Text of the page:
Small Business Issues

By Deborah Gage  |  Posted 2003-09-10 Print this article Print

By April 2002, when Bonner formally announced C-TPAT at a ceremony in Detroit, Customs had the backing of seven big shippers and recipients of goods—Target, Sara Lee, General Motors, Ford, DaimlerChrysler, Motorola and BP America. But small businesses were not on stage. OBrien sees that as a problem.

Of the 450,000 companies that import goods into the U.S. each year, the top 1,000 bring in 65% to 70% of the goods, OBrien says. But its the other 30% of goods that especially worries Customs, because those are the shippers most likely to have lax practices. Since a box of T-shirts is worth so much less than a box of high-quality computer parts, why bother to do much to protect it?

As an agent, OBrien pushed Customs to get tough on businesses that cheated on paying duties, and he expects the agency will also be tough on businesses that fudge compliance with C-TPAT. But while companies the size of Hewlett-Packard have entire departments for dealing with Customs and for ensuring their cargo isnt stolen or damaged in transit, small businesses tend to have nothing.

"Theyre the ones who are going to get caught," says OBrien, who retired on Aug. 9. "When you import 150 containers a year from Sydney, Australia, and an agent knocks on your door and asks what have you done to verify the security of your supply chain, most importers will say I called them and they said everything is fine. And I dont think the government is going to be happy with that."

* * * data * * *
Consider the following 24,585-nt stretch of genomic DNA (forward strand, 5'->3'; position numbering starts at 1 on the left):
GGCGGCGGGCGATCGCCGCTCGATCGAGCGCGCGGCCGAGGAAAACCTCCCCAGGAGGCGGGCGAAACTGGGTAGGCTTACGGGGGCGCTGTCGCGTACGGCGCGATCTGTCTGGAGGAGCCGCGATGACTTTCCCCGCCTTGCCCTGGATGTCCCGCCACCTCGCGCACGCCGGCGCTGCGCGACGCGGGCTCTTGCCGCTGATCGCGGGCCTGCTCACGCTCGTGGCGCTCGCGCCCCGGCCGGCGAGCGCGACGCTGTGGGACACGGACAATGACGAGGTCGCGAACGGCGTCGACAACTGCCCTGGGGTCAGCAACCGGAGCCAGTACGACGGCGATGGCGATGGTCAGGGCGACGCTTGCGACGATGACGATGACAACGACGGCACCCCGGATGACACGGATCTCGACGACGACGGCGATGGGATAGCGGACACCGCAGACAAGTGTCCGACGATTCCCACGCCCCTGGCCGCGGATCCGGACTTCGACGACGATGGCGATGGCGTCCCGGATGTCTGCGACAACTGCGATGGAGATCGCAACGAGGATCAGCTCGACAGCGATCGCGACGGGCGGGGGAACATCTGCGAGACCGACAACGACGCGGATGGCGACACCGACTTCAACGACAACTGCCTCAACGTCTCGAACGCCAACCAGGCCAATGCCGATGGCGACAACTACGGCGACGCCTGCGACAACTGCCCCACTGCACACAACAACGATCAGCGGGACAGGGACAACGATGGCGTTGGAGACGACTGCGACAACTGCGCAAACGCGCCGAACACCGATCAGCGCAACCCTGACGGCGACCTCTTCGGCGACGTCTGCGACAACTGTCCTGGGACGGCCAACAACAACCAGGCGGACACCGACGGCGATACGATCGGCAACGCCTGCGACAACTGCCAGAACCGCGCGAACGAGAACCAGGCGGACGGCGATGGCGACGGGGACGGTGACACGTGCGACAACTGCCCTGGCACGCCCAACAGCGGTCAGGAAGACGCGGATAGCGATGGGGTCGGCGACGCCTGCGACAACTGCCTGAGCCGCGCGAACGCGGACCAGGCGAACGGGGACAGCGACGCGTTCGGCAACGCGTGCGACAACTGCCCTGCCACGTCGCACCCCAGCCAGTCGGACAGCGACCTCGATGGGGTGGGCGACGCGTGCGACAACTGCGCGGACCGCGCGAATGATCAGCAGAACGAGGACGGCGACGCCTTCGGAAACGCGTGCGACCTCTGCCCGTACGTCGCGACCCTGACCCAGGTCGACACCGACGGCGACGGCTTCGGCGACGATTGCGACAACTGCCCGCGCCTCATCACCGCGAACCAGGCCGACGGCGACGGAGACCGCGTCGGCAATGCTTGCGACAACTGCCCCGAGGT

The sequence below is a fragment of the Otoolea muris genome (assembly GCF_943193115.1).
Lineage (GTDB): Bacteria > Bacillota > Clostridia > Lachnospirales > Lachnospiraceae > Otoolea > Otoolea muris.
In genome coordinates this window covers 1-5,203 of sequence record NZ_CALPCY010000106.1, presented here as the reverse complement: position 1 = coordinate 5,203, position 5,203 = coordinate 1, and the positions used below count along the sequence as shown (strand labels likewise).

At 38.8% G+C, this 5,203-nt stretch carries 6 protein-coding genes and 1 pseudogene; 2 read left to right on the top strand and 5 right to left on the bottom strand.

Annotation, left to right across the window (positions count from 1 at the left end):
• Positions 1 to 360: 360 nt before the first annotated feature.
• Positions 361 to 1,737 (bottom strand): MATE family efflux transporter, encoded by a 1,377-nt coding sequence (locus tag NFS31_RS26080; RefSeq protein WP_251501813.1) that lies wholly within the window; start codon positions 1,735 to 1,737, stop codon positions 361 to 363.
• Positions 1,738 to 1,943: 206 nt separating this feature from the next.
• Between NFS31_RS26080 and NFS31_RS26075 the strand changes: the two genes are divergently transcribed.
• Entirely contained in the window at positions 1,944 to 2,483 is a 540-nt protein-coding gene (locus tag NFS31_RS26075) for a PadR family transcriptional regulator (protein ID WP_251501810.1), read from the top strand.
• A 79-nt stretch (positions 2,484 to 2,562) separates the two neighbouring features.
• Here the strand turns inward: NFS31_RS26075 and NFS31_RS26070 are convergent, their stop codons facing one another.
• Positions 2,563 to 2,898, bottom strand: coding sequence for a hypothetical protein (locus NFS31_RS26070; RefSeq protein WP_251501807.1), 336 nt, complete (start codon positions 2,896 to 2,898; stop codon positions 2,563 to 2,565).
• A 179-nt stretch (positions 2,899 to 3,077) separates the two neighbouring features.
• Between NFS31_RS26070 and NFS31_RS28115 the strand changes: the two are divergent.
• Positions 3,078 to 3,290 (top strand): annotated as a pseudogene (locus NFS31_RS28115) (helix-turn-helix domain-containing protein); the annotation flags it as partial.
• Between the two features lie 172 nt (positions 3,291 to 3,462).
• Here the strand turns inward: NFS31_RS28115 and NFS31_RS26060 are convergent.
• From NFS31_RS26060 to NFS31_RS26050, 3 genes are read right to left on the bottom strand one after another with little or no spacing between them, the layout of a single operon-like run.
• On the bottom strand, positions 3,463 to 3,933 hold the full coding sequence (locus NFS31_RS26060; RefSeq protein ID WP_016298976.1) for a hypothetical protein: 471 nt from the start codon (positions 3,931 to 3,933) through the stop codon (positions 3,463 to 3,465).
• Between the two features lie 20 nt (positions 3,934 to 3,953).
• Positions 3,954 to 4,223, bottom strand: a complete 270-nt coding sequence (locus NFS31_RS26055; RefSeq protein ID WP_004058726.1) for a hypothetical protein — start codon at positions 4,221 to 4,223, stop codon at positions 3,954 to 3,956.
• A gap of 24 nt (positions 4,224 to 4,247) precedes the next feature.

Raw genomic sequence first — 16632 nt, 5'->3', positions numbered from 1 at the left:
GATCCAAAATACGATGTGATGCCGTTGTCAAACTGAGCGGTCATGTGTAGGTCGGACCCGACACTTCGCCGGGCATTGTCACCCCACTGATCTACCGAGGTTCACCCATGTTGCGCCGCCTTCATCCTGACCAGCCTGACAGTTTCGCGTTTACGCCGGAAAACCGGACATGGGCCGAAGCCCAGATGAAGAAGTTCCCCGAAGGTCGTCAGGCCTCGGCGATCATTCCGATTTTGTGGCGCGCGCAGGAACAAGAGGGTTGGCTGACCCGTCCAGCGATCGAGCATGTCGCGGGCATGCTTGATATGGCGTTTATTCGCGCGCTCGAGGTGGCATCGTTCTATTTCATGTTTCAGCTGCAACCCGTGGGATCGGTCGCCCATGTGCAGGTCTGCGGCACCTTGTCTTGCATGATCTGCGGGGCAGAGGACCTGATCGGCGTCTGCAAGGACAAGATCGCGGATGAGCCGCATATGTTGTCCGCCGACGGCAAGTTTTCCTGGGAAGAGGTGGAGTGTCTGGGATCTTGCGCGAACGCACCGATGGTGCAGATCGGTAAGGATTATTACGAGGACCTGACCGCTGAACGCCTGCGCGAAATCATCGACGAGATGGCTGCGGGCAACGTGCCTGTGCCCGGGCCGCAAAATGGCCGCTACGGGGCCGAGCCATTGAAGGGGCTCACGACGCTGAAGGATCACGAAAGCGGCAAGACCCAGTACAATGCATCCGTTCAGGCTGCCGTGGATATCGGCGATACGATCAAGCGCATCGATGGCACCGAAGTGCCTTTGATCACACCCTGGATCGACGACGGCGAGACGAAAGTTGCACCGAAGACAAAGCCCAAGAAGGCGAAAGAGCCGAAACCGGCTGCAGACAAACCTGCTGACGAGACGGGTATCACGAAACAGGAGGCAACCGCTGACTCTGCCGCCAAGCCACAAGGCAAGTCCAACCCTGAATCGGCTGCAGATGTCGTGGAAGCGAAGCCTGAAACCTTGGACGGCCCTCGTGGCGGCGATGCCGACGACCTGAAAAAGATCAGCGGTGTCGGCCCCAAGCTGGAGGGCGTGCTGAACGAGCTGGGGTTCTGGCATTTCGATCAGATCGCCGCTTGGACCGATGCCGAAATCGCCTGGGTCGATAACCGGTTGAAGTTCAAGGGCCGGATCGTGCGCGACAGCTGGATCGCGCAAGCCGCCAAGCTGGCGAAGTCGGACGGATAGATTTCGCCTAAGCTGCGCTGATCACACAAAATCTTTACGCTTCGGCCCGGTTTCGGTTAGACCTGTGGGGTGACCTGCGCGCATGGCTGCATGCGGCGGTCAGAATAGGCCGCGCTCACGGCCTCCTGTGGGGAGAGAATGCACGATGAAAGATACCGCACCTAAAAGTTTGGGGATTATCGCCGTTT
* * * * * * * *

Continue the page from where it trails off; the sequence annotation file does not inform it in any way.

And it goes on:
OBrien feels so strongly about the governments commitment to C-TPAT, he is recruiting other former agents to start a company—Global Trade Security Consulting—to steer small businesses into compliance. The company will help businesses assess the security of their cargo from the warehouse to the truck companys freight consolidation yard to the shipping yard. They will also evaluate the integrity of the employees at these points—are they reliable, trustworthy and loyal? "I know its a great argument in the U.S., but in a lot of these countries theres no central register to check and find out who people are and what they have done," OBrien says.

Customs says more than 3,300 businesses have signed up for the partnership program, but no more than a third of them are certified. Unisys consultant Grant McKinstry says thats because companies want to appear patriotic without actually having to comply. "There is a fair amount of work involved in filling out these assessments, and theres not a clear mandatory requirement."

Senior Writer
Based in Silicon Valley, Debbie was a founding member of Ziff Davis Media's Sm@rt Partner, where she developed investigative projects and wrote a column on start-ups. She has covered the high-tech industry since 1994 and has also worked for Minnesota Public Radio, covering state politics. She has written freelance op-ed pieces on public education for the San Jose Mercury News, and has also won several national awards for her work co-producing a documentary. She has a B.A. from Minnesota State University.


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